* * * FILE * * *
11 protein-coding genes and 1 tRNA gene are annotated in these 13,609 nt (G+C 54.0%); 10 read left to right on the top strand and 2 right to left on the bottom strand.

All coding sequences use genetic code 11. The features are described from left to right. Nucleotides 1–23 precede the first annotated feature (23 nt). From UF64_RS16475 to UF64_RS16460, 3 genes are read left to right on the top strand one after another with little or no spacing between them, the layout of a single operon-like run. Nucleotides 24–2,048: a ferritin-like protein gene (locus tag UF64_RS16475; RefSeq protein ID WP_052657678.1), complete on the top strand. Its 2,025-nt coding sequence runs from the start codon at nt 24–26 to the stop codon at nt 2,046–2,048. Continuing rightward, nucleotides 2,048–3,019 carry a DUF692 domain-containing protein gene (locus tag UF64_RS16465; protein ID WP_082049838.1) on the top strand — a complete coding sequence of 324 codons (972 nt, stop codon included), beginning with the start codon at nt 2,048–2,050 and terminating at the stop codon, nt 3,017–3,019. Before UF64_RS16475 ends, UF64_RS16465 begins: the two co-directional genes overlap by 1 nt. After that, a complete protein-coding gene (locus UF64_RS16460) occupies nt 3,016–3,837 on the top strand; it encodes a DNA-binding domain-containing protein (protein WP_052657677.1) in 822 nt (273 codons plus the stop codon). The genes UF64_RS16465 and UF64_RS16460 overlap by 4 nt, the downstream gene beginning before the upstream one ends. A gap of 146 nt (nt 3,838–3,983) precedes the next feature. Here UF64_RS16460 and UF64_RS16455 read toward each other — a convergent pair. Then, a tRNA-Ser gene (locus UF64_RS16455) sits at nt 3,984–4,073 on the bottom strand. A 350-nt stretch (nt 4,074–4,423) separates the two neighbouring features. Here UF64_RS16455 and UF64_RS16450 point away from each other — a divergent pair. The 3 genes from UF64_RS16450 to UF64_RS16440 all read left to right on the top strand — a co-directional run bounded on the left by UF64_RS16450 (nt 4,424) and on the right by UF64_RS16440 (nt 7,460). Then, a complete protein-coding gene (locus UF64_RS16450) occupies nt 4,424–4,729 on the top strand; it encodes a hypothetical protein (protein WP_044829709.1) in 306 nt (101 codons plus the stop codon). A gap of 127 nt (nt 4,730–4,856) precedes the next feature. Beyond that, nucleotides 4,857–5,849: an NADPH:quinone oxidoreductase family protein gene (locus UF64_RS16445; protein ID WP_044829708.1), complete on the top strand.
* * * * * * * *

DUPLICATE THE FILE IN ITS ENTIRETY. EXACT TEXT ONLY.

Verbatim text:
11 protein-coding genes and 1 tRNA gene are annotated in these 13,609 nt (G+C 54.0%); 10 read left to right on the top strand and 2 right to left on the bottom strand.

All coding sequences use genetic code 11. The features are described from left to right. Nucleotides 1–23 precede the first annotated feature (23 nt). From UF64_RS16475 to UF64_RS16460, 3 genes are read left to right on the top strand one after another with little or no spacing between them, the layout of a single operon-like run. Nucleotides 24–2,048: a ferritin-like protein gene (locus tag UF64_RS16475; RefSeq protein ID WP_052657678.1), complete on the top strand. Its 2,025-nt coding sequence runs from the start codon at nt 24–26 to the stop codon at nt 2,046–2,048. Continuing rightward, nucleotides 2,048–3,019 carry a DUF692 domain-containing protein gene (locus tag UF64_RS16465; protein ID WP_082049838.1) on the top strand — a complete coding sequence of 324 codons (972 nt, stop codon included), beginning with the start codon at nt 2,048–2,050 and terminating at the stop codon, nt 3,017–3,019. Before UF64_RS16475 ends, UF64_RS16465 begins: the two co-directional genes overlap by 1 nt. After that, a complete protein-coding gene (locus UF64_RS16460) occupies nt 3,016–3,837 on the top strand; it encodes a DNA-binding domain-containing protein (protein WP_052657677.1) in 822 nt (273 codons plus the stop codon). The genes UF64_RS16465 and UF64_RS16460 overlap by 4 nt, the downstream gene beginning before the upstream one ends. A gap of 146 nt (nt 3,838–3,983) precedes the next feature. Here UF64_RS16460 and UF64_RS16455 read toward each other — a convergent pair. Then, a tRNA-Ser gene (locus UF64_RS16455) sits at nt 3,984–4,073 on the bottom strand. A 350-nt stretch (nt 4,074–4,423) separates the two neighbouring features. Here UF64_RS16455 and UF64_RS16450 point away from each other — a divergent pair. The 3 genes from UF64_RS16450 to UF64_RS16440 all read left to right on the top strand — a co-directional run bounded on the left by UF64_RS16450 (nt 4,424) and on the right by UF64_RS16440 (nt 7,460). Then, a complete protein-coding gene (locus UF64_RS16450) occupies nt 4,424–4,729 on the top strand; it encodes a hypothetical protein (protein WP_044829709.1) in 306 nt (101 codons plus the stop codon). A gap of 127 nt (nt 4,730–4,856) precedes the next feature. Beyond that, nucleotides 4,857–5,849: an NADPH:quinone oxidoreductase family protein gene (locus UF64_RS16445; protein ID WP_044829708.1), complete on the top strand.